Dream Set - My Covers Album

The King and I.

I have always had a secret playlist of songs that I want to eventually make into a covers album a la Cat Power, and all those other cover albums. Here is my current dream song list, an edited version:

1. Strangers by The Kinks (featured in "The Darjeeling Limited")
2. How Deep is Your Love by the Bee Gees (don't knock it!)
3. Heart of Chambers by Beach House
4. Daniel by Elton John
5. One by Harry Nilsson Beechwood Park by The Zombies
6. Nobody Does It Better by Carly Simon
7. I'm So Tired by Fugazi
8. Don't Give Up On Me by Solomon Burke In the Evening, as sung by Karen Dalton with clarinet by Woody Allen (In fact a whole other cover album would just be Karen Dalton's 'It's So Hard to Tell Who's Going to Love You the Best)
9. Going to California by Led Zeppelin
10. Misty by Ella Fitzgerald
11. Spirit in the Sky by Norman Greenbaum
12. Please, Please, Please by James Brown
13. Sunny Afternoon by The Kinks
14. Brain Damage by Pink Floyd
15. On the Street Where you Live by My Fair Lady

After Laughter would be on it (by Wendy Rene) but when I heard Sasha Spielberg belt it out with her band Wardell, I decided this is just a really really good song for other people to sing. Like, people who can really sing. Not just car sing. (I'm the love child of Ella Fitzgerald and Janis Joplin in the car. I don't play for strangers though, sorry.)

What would be on your covers album?

A Midnight List of Things to Think About, to Dream About

Hidden Treasures
Color Palettes
Pink Floyd
Color Fields
Reusing, Reducing
Games, Game Nights, Game Playing

Je love...McCall's Meat & Fish

A happy place for me here in LA. Going to McCall's is always exciting and inspiring - though they only carry the finest cuts of meat. No lamb's neck here, much to my hardcore meat-eating friend's chagrin (you can special order it, though). But, for a perfect NY strip, gorgeous fish, magical cheeses I've never seen anywhere else (more on that later!)...all local and humanely raised. Plus, supporting local businesses always gets my wheels going. Check it out - on Hillhurst south of Los Feliz Blvd.

It's a Wonderful Town

Hi Family,

My first trip back to New York since moving to LA has been like seeing an ex-boyfriend.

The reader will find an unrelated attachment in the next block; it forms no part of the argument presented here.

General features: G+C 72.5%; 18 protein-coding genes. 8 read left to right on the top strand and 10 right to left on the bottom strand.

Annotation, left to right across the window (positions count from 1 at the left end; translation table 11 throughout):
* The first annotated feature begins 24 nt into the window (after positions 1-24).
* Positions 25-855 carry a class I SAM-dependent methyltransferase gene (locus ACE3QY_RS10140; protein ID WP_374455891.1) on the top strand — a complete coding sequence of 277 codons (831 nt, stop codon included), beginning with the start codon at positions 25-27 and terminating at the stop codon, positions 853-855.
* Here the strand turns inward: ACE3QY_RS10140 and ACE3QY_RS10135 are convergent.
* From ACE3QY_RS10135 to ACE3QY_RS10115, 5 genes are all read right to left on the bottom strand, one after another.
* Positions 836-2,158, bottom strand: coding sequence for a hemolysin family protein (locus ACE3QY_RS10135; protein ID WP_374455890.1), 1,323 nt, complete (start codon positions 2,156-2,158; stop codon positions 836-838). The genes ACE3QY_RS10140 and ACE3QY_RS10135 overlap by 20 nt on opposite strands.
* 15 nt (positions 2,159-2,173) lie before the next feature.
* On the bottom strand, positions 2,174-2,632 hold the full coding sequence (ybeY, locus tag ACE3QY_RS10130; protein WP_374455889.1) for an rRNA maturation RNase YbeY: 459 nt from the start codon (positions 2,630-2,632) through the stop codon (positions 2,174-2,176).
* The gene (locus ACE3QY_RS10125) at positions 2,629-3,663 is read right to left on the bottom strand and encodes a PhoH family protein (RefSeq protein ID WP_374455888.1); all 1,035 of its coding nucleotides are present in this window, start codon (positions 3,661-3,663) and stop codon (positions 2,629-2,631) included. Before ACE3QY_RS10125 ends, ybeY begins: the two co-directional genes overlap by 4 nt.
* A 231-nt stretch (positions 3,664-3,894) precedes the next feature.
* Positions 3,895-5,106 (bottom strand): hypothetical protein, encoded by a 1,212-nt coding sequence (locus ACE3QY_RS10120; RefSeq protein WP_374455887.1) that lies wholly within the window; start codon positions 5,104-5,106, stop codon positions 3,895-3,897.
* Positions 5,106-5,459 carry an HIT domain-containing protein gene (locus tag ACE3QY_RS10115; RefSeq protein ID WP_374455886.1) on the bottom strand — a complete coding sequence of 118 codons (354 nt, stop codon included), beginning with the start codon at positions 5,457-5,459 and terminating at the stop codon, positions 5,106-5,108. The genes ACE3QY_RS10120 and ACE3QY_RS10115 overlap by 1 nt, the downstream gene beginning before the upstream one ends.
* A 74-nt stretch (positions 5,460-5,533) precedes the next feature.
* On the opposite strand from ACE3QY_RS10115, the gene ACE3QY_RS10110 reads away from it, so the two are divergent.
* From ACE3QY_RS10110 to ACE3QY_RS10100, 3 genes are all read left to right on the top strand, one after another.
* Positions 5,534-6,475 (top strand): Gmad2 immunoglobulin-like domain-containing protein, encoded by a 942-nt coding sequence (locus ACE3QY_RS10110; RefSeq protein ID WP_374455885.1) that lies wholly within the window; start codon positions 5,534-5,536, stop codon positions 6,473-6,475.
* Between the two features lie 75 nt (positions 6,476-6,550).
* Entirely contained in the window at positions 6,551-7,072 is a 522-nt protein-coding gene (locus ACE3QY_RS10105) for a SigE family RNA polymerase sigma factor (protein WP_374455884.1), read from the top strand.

At first, I was excited and happy to see the town - there will always be a reason I was attracted in the first place, right?

Then it snowed and hailed on me for days.
And it took all my money.
And it made me work, a lot.
And I realize that perhaps I left him behind is because he doesn't really take good care of me.

I'm tired, though very well fed.
Last night we had three dinners -
we first stopped at The Spotted Pig for chicken liver on toast and haddock chowder made with a stick of butter.
Then to a cocktail party at a Venetian/Italian spot called Locanda Veneta - about 14 pigs were sacrificed to four obscene heaps of prosciutto and salami, unfortunately for somebody, the turnout was weak. Not unfortunately for me and my prosciutto-loving face.
Next we stopped by the Odeon for a post-dinner/appetizers. I had tea.
The office is big and bright, the people are nice, and the work is plentiful. My friends are all doing really well and I haven't bought one thing that wasn't edible. Tomorrow night we're going to a play and then we have to go to Boston and then, finally, we get to return to our sweet tree house at the intersection of calm and sunshine. I'm looking forward to it.

Miss you family. Sorry I don't have any pictures to send - but if you go look at a dirty wall in a public bathroom for a couple of minutes you'll know what New York is looking like right now.


scrap book

some things I've pulled out of the internet recently-ish.

holly hunter and anna paquin from jane campion's the piano. One of my favorite movies, and directors. Harvey Keitel is crazy hot in this movie, with all the tattoos. If I were to ever fill out one of those questionaires that asks me what is my favorite cinematic sex scene it would be this entire movie. And I love the music, and I love her wooden finger, and I love the fairy wings on the little girls, and I love the image of the piano sucking her down into the ocean.

Speaking of wooden fingers and hot, unrequited love...Margot Tenenbaum.

Rodarte for Knoll fabrics are my current textile obsession.